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Elites, networks and the Finnish connection in Birka

Gustin, Ingrid LU (2015) In Aspects of Viking Age Urbanism
Abstract
In research on Birka strong focus has since long been directed towards long-distance contacts with Western as well with and Northeastern Europe (todays Russia, Belarus and Ukraine). The great attention paid to west- and east European contacts has likely contributed to that contacts with Finland have fallen out of the discussions. However as seen from studies of the pottery in Birka the Baltic Finnish ware constitute the second largest group when it comes to imports to the town. In the graves on Björkö there are finds of this type of ware as well as of dress details deriving from or showing heavy influence from the Finnish mainland. Some of these finds derive from the most lavishly furnished chamber graves in Birka, indicating that the... (More)
In research on Birka strong focus has since long been directed towards long-distance contacts with Western as well with and Northeastern Europe (todays Russia, Belarus and Ukraine). The great attention paid to west- and east European contacts has likely contributed to that contacts with Finland have fallen out of the discussions. However as seen from studies of the pottery in Birka the Baltic Finnish ware constitute the second largest group when it comes to imports to the town. In the graves on Björkö there are finds of this type of ware as well as of dress details deriving from or showing heavy influence from the Finnish mainland. Some of these finds derive from the most lavishly furnished chamber graves in Birka, indicating that the elite in the town were part of a network that was directly or indirectly connected to groups on the Finnish mainland. Besides Baltic Finnish pottery or dress details from Finland these graves also contained objects such as weights, scales and Islamic coins – items indicating an affiliation to groups involved in the sale and exchange of goods. Finds of standardized weights in south western Finland is a clear indication that this region was part of a supra regional network in the Viking Age just like Birka. Objects from Finland found in Birka on one hand and objects from Scandinavian and central Sweden found in Finland on the other confirm that there has been a close connection between the Mälaren region and south western Finland. Probably products such as furs distributed by the elite in Vakka Suomi attracted groups in eastern Sweden and Birka. However the elite in Birka might also have had other reasons for maintaining contacts with groups in south western Finland. People in south western Finland were linked to routes and networks spanning much further east and by extension also to the riches of the Caliphate. (Less)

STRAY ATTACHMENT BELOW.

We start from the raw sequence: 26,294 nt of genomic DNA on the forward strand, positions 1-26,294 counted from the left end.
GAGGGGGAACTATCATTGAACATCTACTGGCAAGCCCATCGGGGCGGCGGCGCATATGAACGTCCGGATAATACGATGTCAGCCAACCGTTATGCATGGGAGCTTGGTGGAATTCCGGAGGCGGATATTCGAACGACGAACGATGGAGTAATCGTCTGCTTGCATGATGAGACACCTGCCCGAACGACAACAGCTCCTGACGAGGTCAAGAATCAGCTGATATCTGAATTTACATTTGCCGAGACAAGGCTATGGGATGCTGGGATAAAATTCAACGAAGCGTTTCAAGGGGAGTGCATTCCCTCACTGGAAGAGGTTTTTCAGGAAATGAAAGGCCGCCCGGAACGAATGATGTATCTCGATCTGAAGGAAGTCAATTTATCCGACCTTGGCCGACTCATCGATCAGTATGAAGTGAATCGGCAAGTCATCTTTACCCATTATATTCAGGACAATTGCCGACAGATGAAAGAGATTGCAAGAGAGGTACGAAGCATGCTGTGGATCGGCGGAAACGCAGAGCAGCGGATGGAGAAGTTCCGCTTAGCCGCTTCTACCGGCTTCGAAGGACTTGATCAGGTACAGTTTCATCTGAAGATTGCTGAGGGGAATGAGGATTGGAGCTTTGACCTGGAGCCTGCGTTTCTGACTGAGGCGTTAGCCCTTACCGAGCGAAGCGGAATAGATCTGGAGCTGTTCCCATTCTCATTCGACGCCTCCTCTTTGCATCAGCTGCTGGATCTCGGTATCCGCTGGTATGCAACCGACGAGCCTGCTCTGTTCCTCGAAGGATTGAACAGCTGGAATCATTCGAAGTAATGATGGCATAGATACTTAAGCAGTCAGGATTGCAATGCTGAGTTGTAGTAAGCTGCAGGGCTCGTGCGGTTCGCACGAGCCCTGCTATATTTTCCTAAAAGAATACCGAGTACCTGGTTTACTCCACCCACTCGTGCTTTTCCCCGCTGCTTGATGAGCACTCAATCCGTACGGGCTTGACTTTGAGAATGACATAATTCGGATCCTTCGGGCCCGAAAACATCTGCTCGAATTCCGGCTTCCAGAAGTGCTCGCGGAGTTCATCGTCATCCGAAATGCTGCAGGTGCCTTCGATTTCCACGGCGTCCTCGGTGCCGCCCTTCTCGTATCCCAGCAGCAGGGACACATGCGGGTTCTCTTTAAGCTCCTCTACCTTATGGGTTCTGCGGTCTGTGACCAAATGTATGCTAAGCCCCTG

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author
organization
publishing date
type
Chapter in Book/Report/Conference proceeding
publication status
submitted
subject
keywords
Trade, Finland, the Mälaren Valley, Birka, Archaeology, long-distance contacts, The Viking Age, Networks, Furs
in
Aspects of Viking Age Urbanism
editor
Hedenstierna-Jonson, Charlotte
publisher
Statens historiska museum
language
English
LU publication?
yes
id
d8317d5e-273b-4b6a-b11e-d33b0c2d3e37 (old id 4279638)
date added to LUP
2014-01-31 11:18:19
date last changed
2017-01-25 16:21:11
@inbook{d8317d5e-273b-4b6a-b11e-d33b0c2d3e37,
  abstract     = {In research on Birka strong focus has since long been directed towards long-distance contacts with Western as well with and Northeastern Europe (todays Russia, Belarus and Ukraine). The great attention paid to west- and east European contacts has likely contributed to that contacts with Finland have fallen out of the discussions. However as seen from studies of the pottery in Birka the Baltic Finnish ware constitute the second largest group when it comes to imports to the town. In the graves on Björkö there are finds of this type of ware as well as of dress details deriving from or showing heavy influence from the Finnish mainland. Some of these finds derive from the most lavishly furnished chamber graves in Birka, indicating that the elite in the town were part of a network that was directly or indirectly connected to groups on the Finnish mainland. Besides Baltic Finnish pottery or dress details from Finland these graves also contained objects such as weights, scales and Islamic coins – items indicating an affiliation to groups involved in the sale and exchange of goods. Finds of standardized weights in south western Finland is a clear indication that this region was part of a supra regional network in the Viking Age just like Birka. Objects from Finland found in Birka on one hand and objects from Scandinavian and central Sweden found in Finland on the other confirm that there has been a close connection between the Mälaren region and south western Finland. Probably products such as furs distributed by the elite in Vakka Suomi attracted groups in eastern Sweden and Birka. However the elite in Birka might also have had other reasons for maintaining contacts with groups in south western Finland. People in south western Finland were linked to routes and networks spanning much further east and by extension also to the riches of the Caliphate.},
  author       = {Gustin, Ingrid},
  editor       = {Hedenstierna-Jonson, Charlotte},
  keyword      = {Trade,Finland,the Mälaren Valley,Birka,Archaeology,long-distance contacts,The Viking Age,Networks,Furs},
  language     = {eng},
  publisher    = {Statens historiska museum},
  series       = {Aspects of Viking Age Urbanism},
  title        = {Elites, networks and the Finnish connection in Birka},
  year         = {2015},
}